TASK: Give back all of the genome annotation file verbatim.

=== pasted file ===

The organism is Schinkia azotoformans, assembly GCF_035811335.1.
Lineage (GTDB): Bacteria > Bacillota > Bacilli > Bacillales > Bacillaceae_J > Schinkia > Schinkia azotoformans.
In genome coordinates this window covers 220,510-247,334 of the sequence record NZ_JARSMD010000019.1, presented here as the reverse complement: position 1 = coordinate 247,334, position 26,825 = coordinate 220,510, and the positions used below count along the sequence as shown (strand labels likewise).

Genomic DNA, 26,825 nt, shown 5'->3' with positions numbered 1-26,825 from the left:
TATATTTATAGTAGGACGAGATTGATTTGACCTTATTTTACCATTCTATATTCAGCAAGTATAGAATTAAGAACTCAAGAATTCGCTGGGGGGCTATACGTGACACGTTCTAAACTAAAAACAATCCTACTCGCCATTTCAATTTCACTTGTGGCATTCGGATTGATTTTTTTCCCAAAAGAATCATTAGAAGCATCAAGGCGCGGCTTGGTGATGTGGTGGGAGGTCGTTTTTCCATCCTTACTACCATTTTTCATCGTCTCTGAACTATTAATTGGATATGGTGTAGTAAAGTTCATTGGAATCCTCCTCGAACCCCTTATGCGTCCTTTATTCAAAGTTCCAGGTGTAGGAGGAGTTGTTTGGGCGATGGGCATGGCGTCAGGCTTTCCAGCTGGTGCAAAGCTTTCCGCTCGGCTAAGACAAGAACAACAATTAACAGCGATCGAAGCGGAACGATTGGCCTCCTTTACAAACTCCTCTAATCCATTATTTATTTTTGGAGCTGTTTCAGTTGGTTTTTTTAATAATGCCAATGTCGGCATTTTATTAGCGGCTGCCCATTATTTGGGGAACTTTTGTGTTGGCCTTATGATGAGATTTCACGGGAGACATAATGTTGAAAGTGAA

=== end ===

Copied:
The organism is Schinkia azotoformans, assembly GCF_035811335.1.
Lineage (GTDB): Bacteria > Bacillota > Bacilli > Bacillales > Bacillaceae_J > Schinkia > Schinkia azotoformans.
In genome coordinates this window covers 220,510-247,334 of the sequence record NZ_JARSMD010000019.1, presented here as the reverse complement: position 1 = coordinate 247,334, position 26,825 = coordinate 220,510, and the positions used below count along the sequence as shown (strand labels likewise).

Genomic DNA, 26,825 nt, shown 5'->3' with positions numbered 1-26,825 from the left:
TATATTTATAGTAGGACGAGATTGATTTGACCTTATTTTACCATTCTATATTCAGCAAGTATAGAATTAAGAACTCAAGAATTCGCTGGGGGGCTATACGTGACACGTTCTAAACTAAAAACAATCCTACTCGCCATTTCAATTTCACTTGTGGCATTCGGATTGATTTTTTTCCCAAAAGAATCATTAGAAGCATCAAGGCGCGGCTTGGTGATGTGGTGGGAGGTCGTTTTTCCATCCTTACTACCATTTTTCATCGTCTCTGAACTATTAATTGGATATGGTGTAGTAAAGTTCATTGGAATCCTCCTCGAACCCCTTATGCGTCCTTTATTCAAAGTTCCAGGTGTAGGAGGAGTTGTTTGGGCGATGGGCATGGCGTCAGGCTTTCCAGCTGGTGCAAAGCTTTCCGCTCGGCTAAGACAAGAACAACAATTAACAGCGATCGAAGCGGAACGATTGGCCTCCTTTACAAACTCCTCTAATCCATTATTTATTTTTGGAGCTGTTTCAGTTGGTTTTTTTAATAATGCCAATGTCGGCATTTTATTAGCGGCTGCCCATTATTTGGGGAACTTTTGTGTTGGCCTTATGATGAGATTTCACGGGAGACATAATGTTGAAAGTGAA